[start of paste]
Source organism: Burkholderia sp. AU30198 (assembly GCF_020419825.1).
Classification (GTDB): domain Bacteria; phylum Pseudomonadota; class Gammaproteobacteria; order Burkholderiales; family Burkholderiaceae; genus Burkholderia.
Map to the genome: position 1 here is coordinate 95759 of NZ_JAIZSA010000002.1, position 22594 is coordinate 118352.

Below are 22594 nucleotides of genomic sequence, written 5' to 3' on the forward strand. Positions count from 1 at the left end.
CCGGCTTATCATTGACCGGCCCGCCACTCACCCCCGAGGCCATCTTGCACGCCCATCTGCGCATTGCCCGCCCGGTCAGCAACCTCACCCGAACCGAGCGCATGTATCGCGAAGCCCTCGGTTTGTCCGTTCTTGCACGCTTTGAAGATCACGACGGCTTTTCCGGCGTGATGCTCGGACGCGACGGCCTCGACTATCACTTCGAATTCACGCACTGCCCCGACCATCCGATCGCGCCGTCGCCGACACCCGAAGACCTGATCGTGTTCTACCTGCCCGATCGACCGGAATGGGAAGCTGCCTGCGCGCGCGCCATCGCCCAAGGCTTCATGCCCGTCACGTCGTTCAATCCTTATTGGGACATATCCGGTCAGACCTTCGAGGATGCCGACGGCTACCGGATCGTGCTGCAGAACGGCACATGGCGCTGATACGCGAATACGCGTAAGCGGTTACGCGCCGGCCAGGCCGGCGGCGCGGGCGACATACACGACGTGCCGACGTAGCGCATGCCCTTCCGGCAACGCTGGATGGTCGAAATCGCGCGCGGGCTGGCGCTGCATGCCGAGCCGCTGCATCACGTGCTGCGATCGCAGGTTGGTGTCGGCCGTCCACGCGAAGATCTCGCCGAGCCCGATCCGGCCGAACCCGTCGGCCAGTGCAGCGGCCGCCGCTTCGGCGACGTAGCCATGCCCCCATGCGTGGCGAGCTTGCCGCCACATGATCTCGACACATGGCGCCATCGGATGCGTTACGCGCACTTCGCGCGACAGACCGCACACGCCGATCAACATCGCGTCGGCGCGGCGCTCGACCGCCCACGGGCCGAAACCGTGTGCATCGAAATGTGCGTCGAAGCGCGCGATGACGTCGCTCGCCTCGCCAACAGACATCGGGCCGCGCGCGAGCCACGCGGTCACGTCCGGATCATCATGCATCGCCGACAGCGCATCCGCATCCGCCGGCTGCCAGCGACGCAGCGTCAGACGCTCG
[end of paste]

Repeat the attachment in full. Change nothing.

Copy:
Source organism: Burkholderia sp. AU30198 (assembly GCF_020419825.1).
Classification (GTDB): domain Bacteria; phylum Pseudomonadota; class Gammaproteobacteria; order Burkholderiales; family Burkholderiaceae; genus Burkholderia.
Map to the genome: position 1 here is coordinate 95759 of NZ_JAIZSA010000002.1, position 22594 is coordinate 118352.

Below are 22594 nucleotides of genomic sequence, written 5' to 3' on the forward strand. Positions count from 1 at the left end.
CCGGCTTATCATTGACCGGCCCGCCACTCACCCCCGAGGCCATCTTGCACGCCCATCTGCGCATTGCCCGCCCGGTCAGCAACCTCACCCGAACCGAGCGCATGTATCGCGAAGCCCTCGGTTTGTCCGTTCTTGCACGCTTTGAAGATCACGACGGCTTTTCCGGCGTGATGCTCGGACGCGACGGCCTCGACTATCACTTCGAATTCACGCACTGCCCCGACCATCCGATCGCGCCGTCGCCGACACCCGAAGACCTGATCGTGTTCTACCTGCCCGATCGACCGGAATGGGAAGCTGCCTGCGCGCGCGCCATCGCCCAAGGCTTCATGCCCGTCACGTCGTTCAATCCTTATTGGGACATATCCGGTCAGACCTTCGAGGATGCCGACGGCTACCGGATCGTGCTGCAGAACGGCACATGGCGCTGATACGCGAATACGCGTAAGCGGTTACGCGCCGGCCAGGCCGGCGGCGCGGGCGACATACACGACGTGCCGACGTAGCGCATGCCCTTCCGGCAACGCTGGATGGTCGAAATCGCGCGCGGGCTGGCGCTGCATGCCGAGCCGCTGCATCACGTGCTGCGATCGCAGGTTGGTGTCGGCCGTCCACGCGAAGATCTCGCCGAGCCCGATCCGGCCGAACCCGTCGGCCAGTGCAGCGGCCGCCGCTTCGGCGACGTAGCCATGCCCCCATGCGTGGCGAGCTTGCCGCCACATGATCTCGACACATGGCGCCATCGGATGCGTTACGCGCACTTCGCGCGACAGACCGCACACGCCGATCAACATCGCGTCGGCGCGGCGCTCGACCGCCCACGGGCCGAAACCGTGTGCATCGAAATGTGCGTCGAAGCGCGCGATGACGTCGCTCGCCTCGCCAACAGACATCGGGCCGCGCGCGAGCCACGCGGTCACGTCCGGATCATCATGCATCGCCGACAGCGCATCCGCATCCGCCGGCTGCCAGCGACGCAGCGTCAGACGCTCG